The Kiel researchers also found that the effectiveness of the rapid switches is further enhanced by so-called collateral sensitivity. This occurs when the evolution of resistance to one antibiotic leads to an increased sensitivity to another antibiotic. Again, this effect occurred particularly frequently when the antibiotic doripenem was used. "The bacteria become resistant to one antibiotic, but at least retain the original level of susceptibility to a second drug or even become more sensitive," Batra explains. Earlier research from the Kiel research group had already shown that the principle of collateral sensitivity plays a significant role in the effectiveness of sequential antibiotic treatments and at the same time can minimize resistance evolution.
Key to new therapeutic options
The new research results thus refute the previous assumption that sequential treatment with similar antibiotics accelerates resistance evolution. In the experiment, the scientists were able to show that this is not the case when the evolution of resistance to one of the antibiotics is inhibited and, in addition, the antibiotics show collateral sensitivity to each other. "Beta-lactam antibiotics are actually not combined in medical treatment because of the presumed danger of cross-resistance," emphasises Schulenburg, an evolutionary biologist and spokesperson of the RTG TransEvo and the Kiel Evolution Center (KEC) at Kiel University. "In the context of a rapid sequential administration of these antibiotics, however, cross-resistance does not seem to occur, but instead the observed collateral sensitivity even increases treatment efficiency," Schulenburg continues, who also conducts research in the Cluster of Excellence PMI on individualised antibiotic therapy for chronic lung infections.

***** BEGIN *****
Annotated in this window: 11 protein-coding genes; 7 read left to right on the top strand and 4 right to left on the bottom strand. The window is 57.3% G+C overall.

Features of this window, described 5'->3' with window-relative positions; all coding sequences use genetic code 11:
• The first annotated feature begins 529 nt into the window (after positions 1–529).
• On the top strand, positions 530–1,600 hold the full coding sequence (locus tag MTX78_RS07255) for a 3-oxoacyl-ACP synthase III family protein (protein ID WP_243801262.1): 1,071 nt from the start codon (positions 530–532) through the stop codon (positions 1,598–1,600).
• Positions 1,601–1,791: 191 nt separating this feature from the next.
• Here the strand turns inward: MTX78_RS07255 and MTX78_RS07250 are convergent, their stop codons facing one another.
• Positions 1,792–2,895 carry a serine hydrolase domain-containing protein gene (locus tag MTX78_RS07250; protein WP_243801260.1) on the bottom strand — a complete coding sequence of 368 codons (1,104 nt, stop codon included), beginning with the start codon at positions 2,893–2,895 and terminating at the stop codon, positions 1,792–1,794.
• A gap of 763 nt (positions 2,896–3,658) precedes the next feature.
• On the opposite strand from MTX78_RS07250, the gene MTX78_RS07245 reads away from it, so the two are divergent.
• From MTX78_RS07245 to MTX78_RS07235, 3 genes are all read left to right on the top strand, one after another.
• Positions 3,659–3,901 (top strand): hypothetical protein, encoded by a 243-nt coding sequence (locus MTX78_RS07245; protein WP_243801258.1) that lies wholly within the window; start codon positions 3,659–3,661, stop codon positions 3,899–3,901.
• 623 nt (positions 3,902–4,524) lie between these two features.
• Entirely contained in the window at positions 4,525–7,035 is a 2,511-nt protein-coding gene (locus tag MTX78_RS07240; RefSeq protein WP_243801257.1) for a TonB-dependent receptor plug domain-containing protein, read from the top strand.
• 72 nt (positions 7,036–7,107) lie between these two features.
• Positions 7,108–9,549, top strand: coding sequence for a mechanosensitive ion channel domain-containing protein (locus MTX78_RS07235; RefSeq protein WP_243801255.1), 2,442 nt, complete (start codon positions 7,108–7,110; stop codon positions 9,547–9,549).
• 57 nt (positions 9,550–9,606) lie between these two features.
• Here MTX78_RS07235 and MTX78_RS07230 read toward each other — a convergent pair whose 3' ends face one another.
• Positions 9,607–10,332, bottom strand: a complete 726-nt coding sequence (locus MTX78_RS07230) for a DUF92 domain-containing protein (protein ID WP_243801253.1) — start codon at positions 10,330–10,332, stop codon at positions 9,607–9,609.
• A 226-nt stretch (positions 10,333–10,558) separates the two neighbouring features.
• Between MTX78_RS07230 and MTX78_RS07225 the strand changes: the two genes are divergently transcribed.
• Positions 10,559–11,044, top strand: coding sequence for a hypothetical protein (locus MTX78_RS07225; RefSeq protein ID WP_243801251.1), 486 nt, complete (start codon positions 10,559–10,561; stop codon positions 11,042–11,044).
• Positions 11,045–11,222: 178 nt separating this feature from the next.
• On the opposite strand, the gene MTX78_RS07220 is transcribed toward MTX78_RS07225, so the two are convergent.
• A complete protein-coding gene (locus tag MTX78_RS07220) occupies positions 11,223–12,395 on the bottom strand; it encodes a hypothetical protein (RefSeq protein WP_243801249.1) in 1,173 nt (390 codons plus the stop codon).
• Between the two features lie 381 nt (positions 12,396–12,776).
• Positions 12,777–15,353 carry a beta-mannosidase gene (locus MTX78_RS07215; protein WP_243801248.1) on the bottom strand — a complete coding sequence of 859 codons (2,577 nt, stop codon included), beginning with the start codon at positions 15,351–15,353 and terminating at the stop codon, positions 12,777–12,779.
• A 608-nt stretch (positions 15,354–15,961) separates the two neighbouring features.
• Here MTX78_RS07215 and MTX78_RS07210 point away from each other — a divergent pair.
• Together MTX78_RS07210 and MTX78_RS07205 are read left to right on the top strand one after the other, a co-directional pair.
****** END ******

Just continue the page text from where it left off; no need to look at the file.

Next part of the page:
In principle, the now published research work from the TransEvo Research Training Group shows that an individual assessment of resistance rates is an important indicator for the combination of antibiotics in sequential treatments. Therein lies the opportunity to improve the efficacy of already existing antibiotics in the future by applying them in combinations that are usually not used. "This shows that even the currently available antibiotics still offer the potential for highly effective treatments, despite rising resistance rates. To take advantage of this potential, however, we need to review and, if necessary, revise current guidelines for antibiotic use. Evolutionary principles should be the basis for novel antibiotic therapies and current findings on resistance evolution should be taken into account," Schulenburg concludes.
Prof. Hinrich Schulenburg
Head of the Evolutionary Ecology and Genetics research group,
Zoological Institute, Kiel University
+49 (0) 431-880-4141
Aditi Batra, Roderich Roemhild, Emilie Rousseau, Sören Franzenburg, Stefan Niemann, Hinrich Schulenburg (2021): High potency of sequential therapy with only beta-lactam antibiotics. eLife First published: 28. July 2021
- Evolutionary Ecology and Genetics research group,
Zoological Institute, Kiel University:
- DFG-Research Training Group “Translational Evolutionary Research” (TransEvo), Kiel University:
- Kiel Evolution Center (KEC), Kiel University:
- Cluster of Excellence
„Precision Medicine in Chronic Inflammation” (PMI), Kiel University:
- Max-Planck-Institute for Evolutionary Biology, Plön:
- eLife-Special Issue on Evolutionary Medicine:
The Kiel Evolution Center (KEC) is an interactive platform at Kiel University that aims to better coordinate evolutionary researchers in Kiel and surroundings. Furthermore, under the key term of "Translational Evolutionary Research", specific bridges should be built between fundamental research and practical applications. Alongside the promotion of science, the focus of the Kiel Evolution Center also expressly includes teaching and public relations work. In addition to CAU, there are researchers involved from the Helmholtz Center for Ocean Research Kiel (GEOMAR), the Max Planck Institute for Evolutionary Biology in Plön (MPI-EB) and the Research Center Borstel (FZB), Leibniz Center for Medical and Life Sciences.